Nanoscale study of As biomineralization in an acid mine drainage system | INSTITUT DE PHYSIQUE DU GLOBE DE PARIS

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  Nanoscale study of As biomineralization in an acid mine drainage system

Type de publication:

Journal Article

Source:

Geochimica Et Cosmochimica Acta, Volume 72, Ticket 16, p.3949-3963 (2008)

ISBN:

0016-7037

Numéro d'accès:

WOS:000258614400003

Mots-clés:

Minéralogie, UMR 7154

Résumé:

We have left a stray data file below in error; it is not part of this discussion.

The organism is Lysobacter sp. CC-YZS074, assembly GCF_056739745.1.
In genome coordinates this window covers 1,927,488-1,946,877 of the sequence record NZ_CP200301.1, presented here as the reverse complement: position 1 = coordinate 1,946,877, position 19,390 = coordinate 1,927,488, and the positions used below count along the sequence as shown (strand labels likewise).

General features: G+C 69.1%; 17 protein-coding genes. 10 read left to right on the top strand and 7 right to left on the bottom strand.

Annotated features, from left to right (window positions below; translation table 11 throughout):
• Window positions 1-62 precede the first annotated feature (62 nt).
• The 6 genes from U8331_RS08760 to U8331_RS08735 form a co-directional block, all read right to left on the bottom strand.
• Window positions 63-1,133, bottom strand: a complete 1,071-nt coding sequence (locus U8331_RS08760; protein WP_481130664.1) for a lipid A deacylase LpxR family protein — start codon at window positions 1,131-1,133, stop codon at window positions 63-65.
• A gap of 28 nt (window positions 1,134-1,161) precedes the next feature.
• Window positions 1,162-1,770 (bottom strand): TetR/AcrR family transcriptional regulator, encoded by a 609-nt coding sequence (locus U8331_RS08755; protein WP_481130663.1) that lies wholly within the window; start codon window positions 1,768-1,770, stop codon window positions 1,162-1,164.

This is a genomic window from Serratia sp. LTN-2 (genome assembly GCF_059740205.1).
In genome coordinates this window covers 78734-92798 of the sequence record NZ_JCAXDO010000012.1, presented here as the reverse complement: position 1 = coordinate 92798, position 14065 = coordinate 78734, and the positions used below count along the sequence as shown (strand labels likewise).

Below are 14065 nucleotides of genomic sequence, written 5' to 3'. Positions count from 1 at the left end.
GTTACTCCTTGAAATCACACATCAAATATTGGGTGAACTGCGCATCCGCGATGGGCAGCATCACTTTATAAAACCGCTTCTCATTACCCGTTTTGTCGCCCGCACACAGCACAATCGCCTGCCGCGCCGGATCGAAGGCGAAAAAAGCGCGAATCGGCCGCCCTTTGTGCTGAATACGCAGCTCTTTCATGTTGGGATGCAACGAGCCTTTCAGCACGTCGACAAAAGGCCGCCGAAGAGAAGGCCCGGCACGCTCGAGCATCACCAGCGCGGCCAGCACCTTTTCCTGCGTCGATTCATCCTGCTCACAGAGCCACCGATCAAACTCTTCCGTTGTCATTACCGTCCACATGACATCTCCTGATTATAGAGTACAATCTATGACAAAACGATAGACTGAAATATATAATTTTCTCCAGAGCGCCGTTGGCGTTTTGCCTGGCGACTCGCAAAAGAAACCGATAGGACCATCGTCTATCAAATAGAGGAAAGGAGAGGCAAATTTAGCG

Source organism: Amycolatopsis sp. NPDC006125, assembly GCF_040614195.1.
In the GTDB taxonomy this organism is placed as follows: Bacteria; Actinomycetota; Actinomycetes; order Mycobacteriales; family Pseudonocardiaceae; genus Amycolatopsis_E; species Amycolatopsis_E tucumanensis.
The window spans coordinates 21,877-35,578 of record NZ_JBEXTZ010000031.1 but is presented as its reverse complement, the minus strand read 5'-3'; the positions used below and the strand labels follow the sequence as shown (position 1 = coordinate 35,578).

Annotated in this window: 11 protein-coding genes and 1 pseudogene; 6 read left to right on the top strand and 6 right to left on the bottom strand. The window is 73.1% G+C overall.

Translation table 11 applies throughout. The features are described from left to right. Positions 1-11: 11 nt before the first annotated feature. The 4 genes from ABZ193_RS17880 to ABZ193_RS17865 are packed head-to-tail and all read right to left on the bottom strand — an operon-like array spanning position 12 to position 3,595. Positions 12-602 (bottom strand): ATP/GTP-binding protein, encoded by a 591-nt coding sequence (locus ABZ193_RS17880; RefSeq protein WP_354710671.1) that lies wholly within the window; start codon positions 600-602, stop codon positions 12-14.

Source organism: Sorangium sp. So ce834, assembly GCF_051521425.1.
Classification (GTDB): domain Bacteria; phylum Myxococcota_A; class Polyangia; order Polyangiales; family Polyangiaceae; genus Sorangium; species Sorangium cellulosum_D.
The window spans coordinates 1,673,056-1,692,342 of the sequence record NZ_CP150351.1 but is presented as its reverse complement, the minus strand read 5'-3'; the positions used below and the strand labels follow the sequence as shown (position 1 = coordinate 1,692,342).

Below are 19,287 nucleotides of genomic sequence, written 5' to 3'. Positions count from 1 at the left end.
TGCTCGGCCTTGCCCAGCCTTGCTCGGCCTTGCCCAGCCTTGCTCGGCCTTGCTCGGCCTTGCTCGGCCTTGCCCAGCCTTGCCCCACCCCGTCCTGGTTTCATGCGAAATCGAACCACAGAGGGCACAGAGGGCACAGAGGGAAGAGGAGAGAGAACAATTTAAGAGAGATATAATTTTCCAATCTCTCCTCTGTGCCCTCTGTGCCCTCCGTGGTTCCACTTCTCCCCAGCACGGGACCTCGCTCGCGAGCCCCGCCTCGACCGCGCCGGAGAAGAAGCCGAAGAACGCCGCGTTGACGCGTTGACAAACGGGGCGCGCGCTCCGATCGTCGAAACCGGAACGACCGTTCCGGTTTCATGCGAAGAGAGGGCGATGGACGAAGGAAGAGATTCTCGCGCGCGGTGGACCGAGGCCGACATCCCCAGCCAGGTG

Spatial and seasonal variations of the oxidation of Fe(II) and As(III) have been previously documented in the Carnoules (Gard, France) Acid Mine Drainage (AMD) by bulk analyses. These variations may be correlated with the variations in the activity of indigenous As(III)- and Fe(II)-oxidizing bacteria living in the As-rich Carnoules water. The activity of these bacteria indeed plays an important role in the nature and composition of the solid phases that sequester arsenic at this site. In order to better understand the interactions of microbes with Fe and As in the Carnoules AMD, we combined Transmission Electron Microscopy (TEM) and Scanning Transmission X-ray Microscopy (STXM) to collect near-edge X-ray absorption fine structure (NEXAFS) spectra at high spatial and energy resolution and to perform high spatial resolution imaging at the 30-50 nm scale. Spectromicroscopy was performed at the C K-edge, Fe L-2,L-3-edge, and As L-2,L-3-edge, which allowed us to locate living and/or mineralized bacterial cells and to characterize Fe and As oxidation states in the vicinity of those cells. TEM was used to image the same areas, providing higher resolution images and complementary crystallographic and compositional information through electron diffraction and EDXS analysis. This approach provides unique information on heterogeneous geochemical processes that occur in a complex microbial community in an AMD environment at the micrometer and submicrometer-scale. Bacterial cells in the Carnoules AMD were frequently associated with mineral precipitates, and a variety of biomineralization patterns were observed. While many mineral precipitates were not associated with bacterial cells, they were associated with pervasive organic carbon. Finally, abundant biomineralized organic vesicles were observed in the Carnoules AMD. Such vesicles may have been overlooked in highly mineralized extreme environments in the past and may represent an important component in a common biomineralization process in such environments. (C) 2008 Elsevier Ltd. All rights reserved.